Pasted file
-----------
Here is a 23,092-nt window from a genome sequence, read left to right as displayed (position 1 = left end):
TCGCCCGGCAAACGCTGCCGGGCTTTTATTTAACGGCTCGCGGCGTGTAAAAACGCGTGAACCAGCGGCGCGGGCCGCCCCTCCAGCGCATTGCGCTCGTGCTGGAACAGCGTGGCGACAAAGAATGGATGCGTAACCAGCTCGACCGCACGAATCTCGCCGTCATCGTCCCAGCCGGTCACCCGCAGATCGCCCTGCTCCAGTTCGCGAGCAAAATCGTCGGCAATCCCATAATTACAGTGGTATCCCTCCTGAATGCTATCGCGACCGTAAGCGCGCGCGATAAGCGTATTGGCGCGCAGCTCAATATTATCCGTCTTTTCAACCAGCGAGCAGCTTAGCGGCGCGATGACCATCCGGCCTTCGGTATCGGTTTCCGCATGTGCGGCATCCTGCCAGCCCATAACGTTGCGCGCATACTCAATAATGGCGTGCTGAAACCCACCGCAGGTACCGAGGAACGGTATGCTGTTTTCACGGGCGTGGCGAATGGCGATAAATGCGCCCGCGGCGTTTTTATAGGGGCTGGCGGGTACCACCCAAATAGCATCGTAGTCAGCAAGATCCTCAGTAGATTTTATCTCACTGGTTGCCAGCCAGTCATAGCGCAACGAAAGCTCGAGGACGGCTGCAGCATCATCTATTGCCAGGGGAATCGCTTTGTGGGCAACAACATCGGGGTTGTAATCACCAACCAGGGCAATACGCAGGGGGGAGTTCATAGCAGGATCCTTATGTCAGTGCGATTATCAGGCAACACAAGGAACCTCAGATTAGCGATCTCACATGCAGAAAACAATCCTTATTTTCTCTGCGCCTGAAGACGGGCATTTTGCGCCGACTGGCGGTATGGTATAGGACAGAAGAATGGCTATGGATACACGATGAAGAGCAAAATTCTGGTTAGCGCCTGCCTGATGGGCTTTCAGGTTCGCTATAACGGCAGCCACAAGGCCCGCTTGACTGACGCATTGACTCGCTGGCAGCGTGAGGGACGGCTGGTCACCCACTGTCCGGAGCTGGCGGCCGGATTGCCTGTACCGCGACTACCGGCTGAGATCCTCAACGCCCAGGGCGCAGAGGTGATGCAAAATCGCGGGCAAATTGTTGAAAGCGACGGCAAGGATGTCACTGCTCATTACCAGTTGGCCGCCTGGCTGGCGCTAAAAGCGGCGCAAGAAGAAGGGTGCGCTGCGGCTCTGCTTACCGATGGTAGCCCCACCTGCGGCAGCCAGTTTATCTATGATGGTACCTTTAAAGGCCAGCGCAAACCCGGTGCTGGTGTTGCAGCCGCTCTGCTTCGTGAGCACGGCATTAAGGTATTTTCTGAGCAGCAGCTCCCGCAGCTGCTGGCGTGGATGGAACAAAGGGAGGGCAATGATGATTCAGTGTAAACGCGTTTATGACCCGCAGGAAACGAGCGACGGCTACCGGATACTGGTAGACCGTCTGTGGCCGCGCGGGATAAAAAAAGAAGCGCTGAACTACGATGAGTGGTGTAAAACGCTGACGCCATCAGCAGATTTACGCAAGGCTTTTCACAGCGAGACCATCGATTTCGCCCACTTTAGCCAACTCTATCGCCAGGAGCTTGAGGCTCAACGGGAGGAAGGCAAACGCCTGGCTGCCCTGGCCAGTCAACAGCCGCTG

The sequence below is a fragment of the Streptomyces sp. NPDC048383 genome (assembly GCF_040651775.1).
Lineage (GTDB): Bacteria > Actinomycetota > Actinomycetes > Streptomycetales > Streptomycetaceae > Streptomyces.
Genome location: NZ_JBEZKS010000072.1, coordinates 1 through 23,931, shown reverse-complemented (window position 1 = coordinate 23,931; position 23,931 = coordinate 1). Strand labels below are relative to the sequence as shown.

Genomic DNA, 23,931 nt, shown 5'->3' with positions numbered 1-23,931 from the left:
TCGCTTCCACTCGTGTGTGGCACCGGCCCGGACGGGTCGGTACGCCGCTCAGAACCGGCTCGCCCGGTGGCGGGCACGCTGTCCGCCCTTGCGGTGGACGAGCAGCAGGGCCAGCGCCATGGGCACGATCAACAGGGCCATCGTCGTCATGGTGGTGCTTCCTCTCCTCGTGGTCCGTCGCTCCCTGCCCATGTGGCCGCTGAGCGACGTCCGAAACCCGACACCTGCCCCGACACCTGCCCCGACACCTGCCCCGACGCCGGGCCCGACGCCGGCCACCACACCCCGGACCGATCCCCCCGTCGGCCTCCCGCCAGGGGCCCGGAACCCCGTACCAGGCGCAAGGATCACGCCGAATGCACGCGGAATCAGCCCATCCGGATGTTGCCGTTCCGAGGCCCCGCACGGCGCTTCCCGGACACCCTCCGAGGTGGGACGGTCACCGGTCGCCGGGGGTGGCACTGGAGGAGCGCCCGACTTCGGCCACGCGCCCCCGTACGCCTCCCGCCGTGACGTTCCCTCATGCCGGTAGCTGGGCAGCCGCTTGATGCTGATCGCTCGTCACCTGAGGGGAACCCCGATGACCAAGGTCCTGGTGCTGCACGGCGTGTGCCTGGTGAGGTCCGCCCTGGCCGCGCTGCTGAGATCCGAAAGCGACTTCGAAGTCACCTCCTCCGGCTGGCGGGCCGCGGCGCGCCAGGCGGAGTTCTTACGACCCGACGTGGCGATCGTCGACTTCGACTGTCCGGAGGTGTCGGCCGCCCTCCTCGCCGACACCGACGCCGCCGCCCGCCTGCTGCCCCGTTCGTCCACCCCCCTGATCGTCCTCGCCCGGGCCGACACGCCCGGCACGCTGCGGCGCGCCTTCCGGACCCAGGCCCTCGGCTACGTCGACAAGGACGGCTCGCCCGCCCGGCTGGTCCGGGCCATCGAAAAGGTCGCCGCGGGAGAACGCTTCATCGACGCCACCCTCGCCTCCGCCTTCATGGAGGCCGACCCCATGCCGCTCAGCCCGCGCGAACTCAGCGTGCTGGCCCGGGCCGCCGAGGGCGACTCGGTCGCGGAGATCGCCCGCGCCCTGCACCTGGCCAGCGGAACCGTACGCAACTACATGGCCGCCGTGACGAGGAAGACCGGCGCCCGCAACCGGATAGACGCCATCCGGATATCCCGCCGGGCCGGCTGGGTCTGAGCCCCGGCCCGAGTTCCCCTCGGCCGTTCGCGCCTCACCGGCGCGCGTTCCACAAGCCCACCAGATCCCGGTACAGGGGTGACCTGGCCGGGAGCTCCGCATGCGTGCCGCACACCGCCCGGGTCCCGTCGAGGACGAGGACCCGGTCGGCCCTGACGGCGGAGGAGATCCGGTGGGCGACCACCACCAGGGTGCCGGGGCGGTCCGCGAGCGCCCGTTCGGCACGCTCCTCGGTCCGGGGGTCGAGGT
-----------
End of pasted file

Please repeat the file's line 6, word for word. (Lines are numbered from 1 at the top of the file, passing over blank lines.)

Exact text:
Genomic DNA, 23,931 nt, shown 5'->3' with positions numbered 1-23,931 from the left: